Jesus Not Only Died for Us, He Lived for Us
We must see that the righteousness of Christ that is transferred to us is the righteousness He achieved by living under the Law for thirty-three years without once sinning. Jesus had to live a life of obedience before His death could mean anything. He had to acquire, if you will, merit at the bar of justice. Without His life of sinless obedience, Jesus’ atonement would have had no value at all. We need to see the crucial significance of this truth; we need to see that not only did Jesus die for us, He lived for us.
Not only did Jesus die for us, He lived for us
Roman Catholics call this concept a legal fiction, and they recoil from it because they believe it casts a shadow on the integrity of God by positing that God declares to be just people who are not just. In response, the Reformers conceded that this concept would be a legal fiction if imputation were fictional. In that case, the Protestant view of justification would be a lie. But the point of the Gospel is that “imputation is real—God really laid our sins on Christ and really transferred the righteousness of Christ to us. We really possess the righteousness of Jesus Christ by imputation. He is our Savior, not merely because He died, but because He lived a sinless life before He died, as only the Son of God could do.
Theologians like to employ Latin phrases, and one of my favorites is one that Martin Luther used to capture this concept. The essence of our salvation is found in this phrase: Simul Justus et pecator. The word simul is the word from which we get the English word simultaneous; it means simply “at the same time.” Justus is the word for “just.” We all know what et means; we hear it in the famous words of Julius Caesar in the Shakespeare tragedy: “Et tu, Brute?” (“You, too, Brutus?”) Et means “also” or “and.” From the word pecator we get such English words as peccadillo (“a little sin”) and impeccable (“without sin”); it is simply the Latin word for “sinner.” So Luther’s phrase, Simul Justus et pecator, means “At the same time just and sinner.”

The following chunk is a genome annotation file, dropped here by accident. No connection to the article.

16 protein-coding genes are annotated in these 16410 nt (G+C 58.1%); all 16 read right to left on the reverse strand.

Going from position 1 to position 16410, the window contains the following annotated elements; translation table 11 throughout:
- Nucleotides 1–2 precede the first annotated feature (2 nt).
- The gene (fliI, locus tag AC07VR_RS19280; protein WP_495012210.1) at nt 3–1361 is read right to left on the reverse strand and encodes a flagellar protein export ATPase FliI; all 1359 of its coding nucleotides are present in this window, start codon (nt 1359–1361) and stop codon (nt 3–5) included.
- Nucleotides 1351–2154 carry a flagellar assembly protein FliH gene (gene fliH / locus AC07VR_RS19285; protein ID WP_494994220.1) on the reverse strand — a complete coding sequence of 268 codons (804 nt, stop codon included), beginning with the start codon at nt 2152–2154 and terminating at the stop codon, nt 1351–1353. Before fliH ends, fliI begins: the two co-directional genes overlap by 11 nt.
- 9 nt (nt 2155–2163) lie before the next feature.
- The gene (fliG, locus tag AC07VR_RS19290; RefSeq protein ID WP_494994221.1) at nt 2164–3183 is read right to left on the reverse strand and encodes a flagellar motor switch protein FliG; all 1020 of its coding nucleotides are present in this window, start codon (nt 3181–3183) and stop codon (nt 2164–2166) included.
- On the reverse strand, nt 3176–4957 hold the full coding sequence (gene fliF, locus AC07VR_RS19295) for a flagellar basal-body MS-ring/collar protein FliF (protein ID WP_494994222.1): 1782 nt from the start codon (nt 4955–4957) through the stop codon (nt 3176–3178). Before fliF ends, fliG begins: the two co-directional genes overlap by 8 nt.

The person who is in Christ is at the very same instant a sinner and just
This is the glory of the Protestant doctrine of justification. The person who is in Christ is at the very same instant a sinner and just. If I could be justified only by actually becoming just and having no sin in me, I would never see the kingdom of God. The point of the gospel is that the minute a person embraces Jesus Christ, all that Christ has done is applied to that person. All that He is becomes ours, including His righteousness. Luther was saying that at the very instant I believe, I am just by virtue of the imputation of Christ’s righteousness. It’s Christ’s righteousness that makes me just. His death has taken care of my punishment and His life has taken care of my reward. So my justice is completely tied up in Christ.
In Protestantism, we speak of this as the doctrine of justification by faith alone, for according to the New Testament, the only means by which the righteousness and the merit of Christ can come into our accounts and be applied to us is by faith. We can’t earn it. We can’t deserve it. We can’t merit it. We can only trust in it and cling to it.